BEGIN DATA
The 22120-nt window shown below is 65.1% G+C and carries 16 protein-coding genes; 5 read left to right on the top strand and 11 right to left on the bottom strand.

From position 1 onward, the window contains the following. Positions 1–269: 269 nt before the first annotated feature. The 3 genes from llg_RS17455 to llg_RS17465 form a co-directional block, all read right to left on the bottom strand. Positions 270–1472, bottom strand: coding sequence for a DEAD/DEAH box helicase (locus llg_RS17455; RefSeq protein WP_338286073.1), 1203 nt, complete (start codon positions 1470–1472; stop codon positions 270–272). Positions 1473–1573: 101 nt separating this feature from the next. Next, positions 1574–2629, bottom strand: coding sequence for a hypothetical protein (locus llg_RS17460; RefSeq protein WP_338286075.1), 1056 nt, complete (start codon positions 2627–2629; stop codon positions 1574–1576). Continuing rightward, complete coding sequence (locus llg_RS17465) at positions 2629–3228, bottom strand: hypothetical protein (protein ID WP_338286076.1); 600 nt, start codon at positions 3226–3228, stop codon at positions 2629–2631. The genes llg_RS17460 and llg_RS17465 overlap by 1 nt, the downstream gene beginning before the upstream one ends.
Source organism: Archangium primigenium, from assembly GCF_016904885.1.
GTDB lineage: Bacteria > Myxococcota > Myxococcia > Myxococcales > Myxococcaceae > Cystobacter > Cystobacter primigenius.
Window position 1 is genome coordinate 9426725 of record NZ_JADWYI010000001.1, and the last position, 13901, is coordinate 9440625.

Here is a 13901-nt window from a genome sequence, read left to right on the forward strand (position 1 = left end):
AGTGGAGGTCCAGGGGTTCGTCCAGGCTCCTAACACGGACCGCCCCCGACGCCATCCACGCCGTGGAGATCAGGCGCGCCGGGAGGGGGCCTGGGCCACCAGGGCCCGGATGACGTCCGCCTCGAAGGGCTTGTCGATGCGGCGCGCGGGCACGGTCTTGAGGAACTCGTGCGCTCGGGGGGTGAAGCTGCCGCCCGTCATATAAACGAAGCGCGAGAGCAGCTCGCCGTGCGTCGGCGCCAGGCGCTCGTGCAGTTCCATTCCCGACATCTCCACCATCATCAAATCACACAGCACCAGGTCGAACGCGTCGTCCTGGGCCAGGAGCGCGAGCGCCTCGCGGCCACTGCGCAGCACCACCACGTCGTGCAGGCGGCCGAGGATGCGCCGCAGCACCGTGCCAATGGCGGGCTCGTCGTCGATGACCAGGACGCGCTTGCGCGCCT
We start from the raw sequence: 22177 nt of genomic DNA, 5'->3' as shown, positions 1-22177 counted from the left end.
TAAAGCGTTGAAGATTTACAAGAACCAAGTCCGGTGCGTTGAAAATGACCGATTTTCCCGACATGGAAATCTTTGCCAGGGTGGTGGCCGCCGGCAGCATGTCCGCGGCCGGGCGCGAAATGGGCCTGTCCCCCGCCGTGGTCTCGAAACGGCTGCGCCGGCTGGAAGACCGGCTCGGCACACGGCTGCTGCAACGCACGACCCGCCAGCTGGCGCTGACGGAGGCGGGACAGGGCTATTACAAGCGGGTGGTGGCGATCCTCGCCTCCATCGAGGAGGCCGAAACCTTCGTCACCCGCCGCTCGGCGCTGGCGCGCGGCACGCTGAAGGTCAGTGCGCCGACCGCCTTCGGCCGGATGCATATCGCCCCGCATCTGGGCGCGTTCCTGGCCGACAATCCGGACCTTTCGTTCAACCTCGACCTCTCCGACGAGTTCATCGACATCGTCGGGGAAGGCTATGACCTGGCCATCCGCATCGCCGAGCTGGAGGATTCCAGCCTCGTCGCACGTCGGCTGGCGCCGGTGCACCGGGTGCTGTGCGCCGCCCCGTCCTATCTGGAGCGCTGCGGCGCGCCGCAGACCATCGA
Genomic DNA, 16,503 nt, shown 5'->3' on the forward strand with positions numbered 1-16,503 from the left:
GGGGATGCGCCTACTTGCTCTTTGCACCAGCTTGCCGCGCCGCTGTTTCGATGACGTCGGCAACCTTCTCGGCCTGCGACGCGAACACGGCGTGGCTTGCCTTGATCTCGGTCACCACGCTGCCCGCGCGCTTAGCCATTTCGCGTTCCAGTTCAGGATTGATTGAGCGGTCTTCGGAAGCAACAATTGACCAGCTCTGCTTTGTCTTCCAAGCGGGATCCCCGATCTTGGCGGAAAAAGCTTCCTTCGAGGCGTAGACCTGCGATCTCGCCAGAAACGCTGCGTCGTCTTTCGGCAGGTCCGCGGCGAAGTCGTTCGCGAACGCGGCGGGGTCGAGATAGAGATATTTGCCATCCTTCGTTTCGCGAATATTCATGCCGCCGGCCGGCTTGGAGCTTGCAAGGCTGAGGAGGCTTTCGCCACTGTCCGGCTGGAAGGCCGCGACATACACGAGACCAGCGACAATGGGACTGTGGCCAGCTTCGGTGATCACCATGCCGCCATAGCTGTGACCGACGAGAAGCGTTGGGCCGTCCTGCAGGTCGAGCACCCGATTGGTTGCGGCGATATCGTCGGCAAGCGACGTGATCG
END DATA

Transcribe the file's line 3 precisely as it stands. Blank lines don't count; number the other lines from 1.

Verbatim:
Source organism: Archangium primigenium, from assembly GCF_016904885.1.